By this point in the blog series you know that here at AdBiblio, we think CTV technology and advertising is really cool. The combination of the traditional TV commercial format with AdBiblio’s precision targeting (demographics, interests, geo-locations, and days & times) creates a fantastic opportunity to expand your campaign’s visibility and impact.
But that doesn’t mean Connected TV is right for every campaign.
I know the question that’s probably top-of-mind is, “How much does CTV cost?” so let’s go ahead and talk about it. This is the most premium product we’ve offered yet, and while we’re always committed to bringing you high-tech ads at the lowest possible cost, CTV does come at a relatively high price.
To book a CTV campaign, you’ll need a minimum of $5k reserved solely for the CTV ad impressions.
On top of that, we strongly recommend not running a solely-CTV campaign. Instead, CTV impressions should be combined with pre-roll video, native ads, and banners using Cross Device Targeting to maximize impact and awareness.
To really use CTV to its full advantage, you should have $10-20k in mind for the full package.
So let’s say you do have your next big title ready for promotion. Should you always choose CTV ads, or are there times when your budget is better spent elsewhere?
Round 1: Connected TV vs Traditional TV
If you definitely want to run TV ads for a given campaign and you’re trying to decide which avenue is best, we’d still recommend a combination approach. Traditional TV reaches tens of millions of people across the US and (for now) has more channels available for ad placement than CTV. But as we know from our Part 1 blog post, CTV also reaches tens of millions of people, most of whom are unreachable through traditional TV ads (“cord-cutters” and “cord-nevers”). If your goal is to saturate the TV market, you should always bolster your traditional TV buy with a CTV package.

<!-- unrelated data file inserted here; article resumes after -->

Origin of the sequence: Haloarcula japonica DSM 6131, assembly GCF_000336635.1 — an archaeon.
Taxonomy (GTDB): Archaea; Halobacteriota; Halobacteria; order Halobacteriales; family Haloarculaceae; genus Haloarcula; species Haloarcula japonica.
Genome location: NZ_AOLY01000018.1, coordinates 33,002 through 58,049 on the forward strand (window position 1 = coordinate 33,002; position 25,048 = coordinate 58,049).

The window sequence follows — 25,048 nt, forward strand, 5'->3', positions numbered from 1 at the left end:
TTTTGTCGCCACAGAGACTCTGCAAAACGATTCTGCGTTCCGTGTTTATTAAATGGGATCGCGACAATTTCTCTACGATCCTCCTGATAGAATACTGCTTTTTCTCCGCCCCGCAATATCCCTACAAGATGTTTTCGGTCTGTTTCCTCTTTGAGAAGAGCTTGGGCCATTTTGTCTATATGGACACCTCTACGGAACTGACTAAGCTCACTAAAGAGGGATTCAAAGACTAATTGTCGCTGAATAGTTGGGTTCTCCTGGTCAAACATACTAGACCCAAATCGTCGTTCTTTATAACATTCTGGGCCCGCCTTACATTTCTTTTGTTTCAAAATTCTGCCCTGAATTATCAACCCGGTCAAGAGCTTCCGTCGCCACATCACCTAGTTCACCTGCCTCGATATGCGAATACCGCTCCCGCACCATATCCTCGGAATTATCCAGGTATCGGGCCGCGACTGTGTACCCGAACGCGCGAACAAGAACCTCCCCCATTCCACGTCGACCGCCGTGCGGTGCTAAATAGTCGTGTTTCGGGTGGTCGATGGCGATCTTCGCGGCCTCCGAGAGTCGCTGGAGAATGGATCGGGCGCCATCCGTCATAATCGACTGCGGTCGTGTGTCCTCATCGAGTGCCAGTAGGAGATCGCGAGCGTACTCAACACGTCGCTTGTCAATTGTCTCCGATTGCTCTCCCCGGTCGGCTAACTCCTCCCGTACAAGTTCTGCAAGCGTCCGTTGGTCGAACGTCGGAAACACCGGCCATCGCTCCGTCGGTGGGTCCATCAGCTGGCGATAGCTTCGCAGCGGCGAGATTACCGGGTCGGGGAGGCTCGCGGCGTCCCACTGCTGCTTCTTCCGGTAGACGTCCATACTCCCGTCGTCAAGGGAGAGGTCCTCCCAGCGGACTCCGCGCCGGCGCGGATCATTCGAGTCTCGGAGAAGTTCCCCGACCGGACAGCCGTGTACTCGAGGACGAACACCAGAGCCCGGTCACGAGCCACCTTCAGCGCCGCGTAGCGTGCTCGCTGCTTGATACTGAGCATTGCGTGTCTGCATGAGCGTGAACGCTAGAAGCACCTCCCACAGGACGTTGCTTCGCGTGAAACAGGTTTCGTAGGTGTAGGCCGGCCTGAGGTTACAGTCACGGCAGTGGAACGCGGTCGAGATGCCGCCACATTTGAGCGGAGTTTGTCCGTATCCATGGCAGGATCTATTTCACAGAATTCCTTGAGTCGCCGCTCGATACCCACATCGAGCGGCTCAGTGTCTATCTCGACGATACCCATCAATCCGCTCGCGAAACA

That said, the combination approach requires a pretty big budget, and sometimes you may need to choose whether to focus on one medium over the other. In these cases, consider your target audience and where you’re more likely to reach them.
Nielsen’s Q2 2017 total audience report profiled CTV households and found that these homes “…skew younger with nearly half under the age of 45 and are much more likely to have children. There are a greater percentage of these homes in urban and suburban areas. These device owners are more affluent and work primarily in white-collar occupations.”
This means CTV ads may be a better choice for Children’s, Middle Grade, YA, and any other titles that are likely to resonate best with readers ages 18-45. It’s also great for Cookbooks, Romance, and titles aimed at moms. Business books have a high likelihood of reaching affluent white-collar workers. Access to Sling TV’s ESPN programming can make it a more affordable choice for Sports titles. And since CTV is the only way to add niche targeting to your TV ads, it’s also the right choice for niche genres and topics.
On the other hand, if your book is intended for an older, child-free, rural, and/or blue-collar audience, or if you want to prioritize a certain network or TV show that isn’t yet available through CTV, then traditional TV is still an excellent option.
Winner: Connected TV
Round 2: Connected TV vs Pre-Roll